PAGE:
What to do now: Blot the stain with a little bit of cool water, and follow up with a 15-minute soak in a mixture of 1 tablespoon white vinegar and ½ teaspoon liquid laundry detergent.

What to do later: Wash the fabric according to care label instructions. Use a bleach alternative product if fabric care allows.

Gravy

When the holidays are here, you’ll be ladling this thick, delicious dressing on just about everything—and sometimes that includes your placemat! Gravy, while delicious, is usually greasy, which makes any stains it leaves behind more difficult to treat with just water or club soda.

What to do now: Mop up or scrape off any excess gravy with a paper towel. Then apply an instant stain remover. If you don’t have that handy, pour a little bit of liquid detergent over the stain and let sit for 20 minutes.

What to do later: Wash the stained fabric in the hottest water that it can tolerate, according to care instructions.

Lipstick

The holidays aren’t the only times you’ll find little smooch-marks on your napkins after a dinner party, but ’tis definitely the season for darker, bolder lip colors. Lipstick stains are unfortunately an unavoidable side effect of entertaining with fabric napkins, but fortunately there’s an easy way to get them out.

What to do now: After you’ve cleared the table, toss the napkin or napkins in a plastic bin or bucket. Fill it with a liquid laundry detergent – about 1 1/2 tablespoons (about half a capful) per gallon of cold water. Make sure the napkins are completely submerged, and let them soak for about a half hour.

What to do later:  Wash the stained napkins in warm water and detergent. If there

Declutter Your Life: Laundry Room Edition

There is a lot of unavoidable stress in your life so why not declutter and organize where you can? The laundry room is a good place to start. After all, it is mission control center for tidy and clean homes. Here are a few useful tips that will keep your laundry room orderly—and your mind clutter-free.

1. Clearly label a bin for darks and a bin for lights.
Separating laundry into dark and light loads can be a hassle, so make your life easier and have family members sort it themselves! Two clearly marked bins in the laundry room will do the trick.

2. Pin up a “lost sock board.”
There’s nothing more annoying than losing a sock, throwing out its mate and then finding the original sock months later. Be organized and preemptively handle the age-old lost sock conundrum by putting up a lost sock corkboard. Fair warning: This may turn into more of a memorial wall… but it will still look cute.

3. Start a laundry room piggy bank.
When you turn pockets inside out and find lose change and bills, drop the bounty in your laundry room piggy bank. Aside from looking adorable, a piggy bank may prompt family members to check pockets before putting dirty clothes in the hamper.

4. Designate a basket, bin or shelf to each family member.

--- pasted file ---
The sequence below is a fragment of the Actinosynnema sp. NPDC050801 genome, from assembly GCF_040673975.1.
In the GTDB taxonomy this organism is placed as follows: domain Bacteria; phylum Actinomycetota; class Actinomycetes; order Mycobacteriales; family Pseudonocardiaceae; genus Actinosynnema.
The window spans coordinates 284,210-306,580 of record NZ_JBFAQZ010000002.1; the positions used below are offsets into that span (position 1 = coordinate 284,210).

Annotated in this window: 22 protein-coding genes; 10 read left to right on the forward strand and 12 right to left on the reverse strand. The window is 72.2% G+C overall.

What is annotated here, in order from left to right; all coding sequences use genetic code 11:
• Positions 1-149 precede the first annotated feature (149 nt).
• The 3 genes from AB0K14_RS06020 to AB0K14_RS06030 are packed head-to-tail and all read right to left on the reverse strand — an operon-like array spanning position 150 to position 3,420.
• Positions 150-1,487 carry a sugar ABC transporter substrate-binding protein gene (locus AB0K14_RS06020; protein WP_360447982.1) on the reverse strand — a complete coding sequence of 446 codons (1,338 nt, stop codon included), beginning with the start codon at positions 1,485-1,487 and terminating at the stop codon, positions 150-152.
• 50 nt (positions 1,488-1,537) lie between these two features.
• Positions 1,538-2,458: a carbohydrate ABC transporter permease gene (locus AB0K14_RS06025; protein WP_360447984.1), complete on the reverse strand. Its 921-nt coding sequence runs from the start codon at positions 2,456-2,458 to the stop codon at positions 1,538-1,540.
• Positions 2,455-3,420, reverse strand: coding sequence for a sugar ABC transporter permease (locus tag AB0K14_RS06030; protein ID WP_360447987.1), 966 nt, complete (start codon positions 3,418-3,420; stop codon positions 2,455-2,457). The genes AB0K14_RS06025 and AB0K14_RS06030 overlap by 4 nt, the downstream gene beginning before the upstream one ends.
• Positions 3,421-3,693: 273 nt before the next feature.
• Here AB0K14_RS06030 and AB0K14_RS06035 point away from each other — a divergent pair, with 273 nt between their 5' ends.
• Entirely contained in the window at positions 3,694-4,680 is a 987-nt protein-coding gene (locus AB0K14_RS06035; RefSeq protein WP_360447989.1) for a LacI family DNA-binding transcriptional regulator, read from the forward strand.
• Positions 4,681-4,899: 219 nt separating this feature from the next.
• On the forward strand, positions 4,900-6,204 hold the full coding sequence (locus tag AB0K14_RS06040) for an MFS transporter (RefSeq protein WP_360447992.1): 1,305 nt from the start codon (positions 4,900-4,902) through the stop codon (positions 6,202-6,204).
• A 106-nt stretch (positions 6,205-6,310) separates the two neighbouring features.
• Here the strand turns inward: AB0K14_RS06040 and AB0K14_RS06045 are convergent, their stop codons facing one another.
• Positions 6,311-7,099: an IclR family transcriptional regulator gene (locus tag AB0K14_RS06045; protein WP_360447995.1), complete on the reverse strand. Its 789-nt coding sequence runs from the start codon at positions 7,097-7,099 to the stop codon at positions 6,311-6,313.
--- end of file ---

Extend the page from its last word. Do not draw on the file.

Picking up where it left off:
Having a designated area for each family member makes sorting laundry after washday a breeze. Then they can be in charge of picking up and folding their own clean items to help ease your load.

5. Hang up a stain chart.
Knowledge is power. A stain chart will ensure that you are always prepared.

Four Ways to Freshen Up Your Home

It’s the time of year that we really start to crave those long, sunny days, a garden bright with blooms, and gentle breezes permeating the house. Why not hurry up your springtime? Here are four simple household refreshers that will kick-start that much-needed transition from dreary winter to glorious spring.

1. Brighten up.
Introduce bright colors and warm-weather floral patterns to a living room or bedroom with new throw pillows or area rugs, or try out a different window treatment, such as sheer curtains, that will allow for more natural light.

2. Flora and fauna.
Don’t wait for the annuals to bloom; embellish your house with natural beauty. Fill a glass or ceramic bowl with lemons and leave them on your kitchen counter. Go to the local nursery and buy bulbs to force in pots indoors—imagine the fragrance of hyacinths in a couple of weeks’ time. Cut some forsythia sprays or apple, pear, cherry, or plum branches off of your trees in the backyard, stick them in a tall vase of warm water, let them transition first in a cool area, and then watch them bloom spring in your living room.

3. Fresh scents.
The windows have been closed for months and you can’t wait to air out the house. There’s an alternative way to refresh your house while the mercury is still low. Start by selecting an air freshener, which come in a variety of amazing scents. Now gather up all of your spring cleaning—bed linens, towels, bath mats, slipcovers, throws, and rugs—and wash them with liquid laundry detergent and a fabric softener of your fragrance choice. Then dry them with dryer sheets or dryer bars of the same scent. You can even enhance your fragrance with a scent booster that will allow that heavenly aroma to linger longer.

4. Color your world.
Want to experiment with a new wall color in your house, but feeling just a little fearful? Take a tip from interior decorators: Play out a new palette in the guest bedroom this weekend. Because guest rooms tend not to be in daily use, decorators will tell you they’re a great place to be more adventurous with color. Let springtime inspire you.